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The digital economy holds promise for higher overall living standards in the future, but it could leave some behind, Senior Deputy Governor Carolyn A. Wilkins told an audience of G7 deputies today.
“Technological progress will raise economic growth, although the channels through which it contributed to rising inequality in the past are still forces to be reckoned with,” Senior Deputy Governor Wilkins said at the G7 Symposium on Innovation and Inclusive Growth, which the Bank of Canada is co-hosting. “It doesn’t have to be this way—if we apply fresh thinking in some key areas, we can make policy choices that manage the side effects of innovation, without stifling it.”
In her remarks, Senior Deputy Governor Wilkins spoke about how innovation has disproportionately benefited skilled and knowledge workers, and has led to more precarious jobs for others. It has also intensified market concentration and contributed to the rise of “superstar” firms. These trends have caused many to worry about their future. As income inequality rises in many countries, trust has eroded in areas of international co-operation, such as trade policy and financial sector regulation.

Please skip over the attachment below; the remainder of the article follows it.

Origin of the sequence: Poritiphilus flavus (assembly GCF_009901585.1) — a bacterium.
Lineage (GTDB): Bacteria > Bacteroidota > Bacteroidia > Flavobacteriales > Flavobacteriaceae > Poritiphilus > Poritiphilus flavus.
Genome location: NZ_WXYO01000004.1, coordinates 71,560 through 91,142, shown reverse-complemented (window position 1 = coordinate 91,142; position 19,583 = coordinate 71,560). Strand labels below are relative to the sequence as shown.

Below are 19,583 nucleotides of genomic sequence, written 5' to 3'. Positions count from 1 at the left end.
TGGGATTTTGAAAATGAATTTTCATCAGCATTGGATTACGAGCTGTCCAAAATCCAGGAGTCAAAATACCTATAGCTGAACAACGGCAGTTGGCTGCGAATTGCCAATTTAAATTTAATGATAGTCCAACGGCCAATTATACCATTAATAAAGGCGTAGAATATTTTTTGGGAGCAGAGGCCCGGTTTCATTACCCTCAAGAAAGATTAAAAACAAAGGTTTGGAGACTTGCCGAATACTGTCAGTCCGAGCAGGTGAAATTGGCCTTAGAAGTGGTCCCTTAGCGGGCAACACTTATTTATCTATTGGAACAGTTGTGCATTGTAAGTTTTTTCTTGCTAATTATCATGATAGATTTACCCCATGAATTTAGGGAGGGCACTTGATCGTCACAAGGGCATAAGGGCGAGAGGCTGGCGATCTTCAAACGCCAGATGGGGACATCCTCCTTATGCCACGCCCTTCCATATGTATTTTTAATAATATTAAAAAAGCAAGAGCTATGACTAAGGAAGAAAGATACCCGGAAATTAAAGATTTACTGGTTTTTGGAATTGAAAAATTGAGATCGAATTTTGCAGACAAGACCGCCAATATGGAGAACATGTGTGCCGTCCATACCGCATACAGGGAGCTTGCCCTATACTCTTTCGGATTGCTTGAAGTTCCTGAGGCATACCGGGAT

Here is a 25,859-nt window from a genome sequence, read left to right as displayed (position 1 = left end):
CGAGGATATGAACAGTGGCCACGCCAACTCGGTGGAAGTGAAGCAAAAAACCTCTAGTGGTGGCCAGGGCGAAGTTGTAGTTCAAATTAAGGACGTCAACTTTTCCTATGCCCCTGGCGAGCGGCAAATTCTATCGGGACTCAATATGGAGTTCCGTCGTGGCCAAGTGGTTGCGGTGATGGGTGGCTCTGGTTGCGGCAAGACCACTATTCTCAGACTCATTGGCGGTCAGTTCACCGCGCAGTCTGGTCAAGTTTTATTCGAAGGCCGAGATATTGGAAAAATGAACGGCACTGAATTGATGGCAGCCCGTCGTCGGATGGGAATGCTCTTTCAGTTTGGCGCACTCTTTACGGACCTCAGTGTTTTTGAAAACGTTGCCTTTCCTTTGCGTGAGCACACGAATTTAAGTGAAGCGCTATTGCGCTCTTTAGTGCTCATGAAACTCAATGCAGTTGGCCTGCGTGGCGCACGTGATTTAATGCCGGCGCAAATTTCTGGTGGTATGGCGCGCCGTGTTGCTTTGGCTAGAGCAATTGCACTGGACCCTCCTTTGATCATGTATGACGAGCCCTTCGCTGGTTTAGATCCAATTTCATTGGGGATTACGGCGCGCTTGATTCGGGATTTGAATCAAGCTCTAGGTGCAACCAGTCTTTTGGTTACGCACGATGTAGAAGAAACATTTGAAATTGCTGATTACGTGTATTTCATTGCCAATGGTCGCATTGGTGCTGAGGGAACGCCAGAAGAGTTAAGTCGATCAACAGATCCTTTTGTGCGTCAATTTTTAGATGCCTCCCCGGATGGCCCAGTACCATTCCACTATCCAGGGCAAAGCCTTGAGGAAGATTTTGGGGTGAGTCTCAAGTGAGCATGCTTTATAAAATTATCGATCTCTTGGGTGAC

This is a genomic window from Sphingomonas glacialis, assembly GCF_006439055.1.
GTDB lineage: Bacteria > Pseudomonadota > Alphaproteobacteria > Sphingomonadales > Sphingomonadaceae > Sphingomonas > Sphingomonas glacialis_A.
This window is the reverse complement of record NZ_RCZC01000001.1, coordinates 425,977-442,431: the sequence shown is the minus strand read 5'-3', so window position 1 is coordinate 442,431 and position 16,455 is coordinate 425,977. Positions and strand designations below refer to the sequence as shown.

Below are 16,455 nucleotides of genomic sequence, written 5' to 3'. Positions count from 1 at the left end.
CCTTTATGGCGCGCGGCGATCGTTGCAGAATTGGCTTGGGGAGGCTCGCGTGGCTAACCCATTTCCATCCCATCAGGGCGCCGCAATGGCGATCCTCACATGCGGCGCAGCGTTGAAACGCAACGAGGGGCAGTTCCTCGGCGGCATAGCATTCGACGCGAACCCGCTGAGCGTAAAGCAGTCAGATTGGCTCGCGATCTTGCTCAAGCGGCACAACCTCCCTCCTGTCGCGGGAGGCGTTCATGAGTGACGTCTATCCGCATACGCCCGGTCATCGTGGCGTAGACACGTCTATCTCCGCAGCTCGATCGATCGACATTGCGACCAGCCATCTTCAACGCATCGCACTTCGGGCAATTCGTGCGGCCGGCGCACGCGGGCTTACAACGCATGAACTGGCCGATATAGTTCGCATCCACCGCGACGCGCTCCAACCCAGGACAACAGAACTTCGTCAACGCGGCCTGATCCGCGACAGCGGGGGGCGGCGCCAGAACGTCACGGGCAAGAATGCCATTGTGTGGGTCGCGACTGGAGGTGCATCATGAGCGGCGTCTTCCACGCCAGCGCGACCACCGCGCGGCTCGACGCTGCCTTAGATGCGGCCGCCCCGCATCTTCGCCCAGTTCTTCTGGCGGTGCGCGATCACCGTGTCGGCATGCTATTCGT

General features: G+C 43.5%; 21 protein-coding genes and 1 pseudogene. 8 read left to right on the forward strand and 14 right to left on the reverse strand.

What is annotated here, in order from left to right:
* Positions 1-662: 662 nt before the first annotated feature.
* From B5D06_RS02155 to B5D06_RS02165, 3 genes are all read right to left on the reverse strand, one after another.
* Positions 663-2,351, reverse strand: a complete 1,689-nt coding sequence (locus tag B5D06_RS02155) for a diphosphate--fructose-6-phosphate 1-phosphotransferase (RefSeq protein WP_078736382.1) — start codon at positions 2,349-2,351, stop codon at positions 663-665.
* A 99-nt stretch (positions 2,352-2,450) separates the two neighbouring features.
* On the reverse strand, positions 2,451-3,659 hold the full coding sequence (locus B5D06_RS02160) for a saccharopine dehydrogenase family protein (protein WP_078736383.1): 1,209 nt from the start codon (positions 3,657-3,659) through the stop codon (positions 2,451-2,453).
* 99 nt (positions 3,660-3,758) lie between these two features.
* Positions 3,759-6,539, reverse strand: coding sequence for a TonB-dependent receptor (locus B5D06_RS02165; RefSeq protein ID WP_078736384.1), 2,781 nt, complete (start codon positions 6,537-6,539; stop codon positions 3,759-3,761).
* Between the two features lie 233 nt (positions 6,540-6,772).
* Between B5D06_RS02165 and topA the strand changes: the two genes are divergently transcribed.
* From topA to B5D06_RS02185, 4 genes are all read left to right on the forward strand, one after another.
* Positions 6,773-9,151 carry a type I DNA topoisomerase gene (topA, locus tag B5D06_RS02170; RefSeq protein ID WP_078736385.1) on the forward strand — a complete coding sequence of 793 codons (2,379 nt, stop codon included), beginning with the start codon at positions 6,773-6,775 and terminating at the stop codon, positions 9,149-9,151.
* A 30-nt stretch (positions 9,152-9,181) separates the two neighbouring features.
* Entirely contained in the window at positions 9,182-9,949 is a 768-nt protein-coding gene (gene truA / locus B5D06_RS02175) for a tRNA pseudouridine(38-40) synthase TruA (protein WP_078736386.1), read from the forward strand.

To mitigate the downsides of technological progress, policy-makers should develop and implement better strategies to create a dynamic workforce with the skills to match the jobs. They should also find effective ways to “keep market power in check, particularly the power that comes from control of consumer data,” she said.
And, they will need to manage the operational risks, including cyber risk, that third-party digital service providers can pose for the financial system.
“Policy-makers themselves need to dig into the technology,” Senior Deputy Governor Wilkins said. “The better we understand it, the better policy choices we will make.”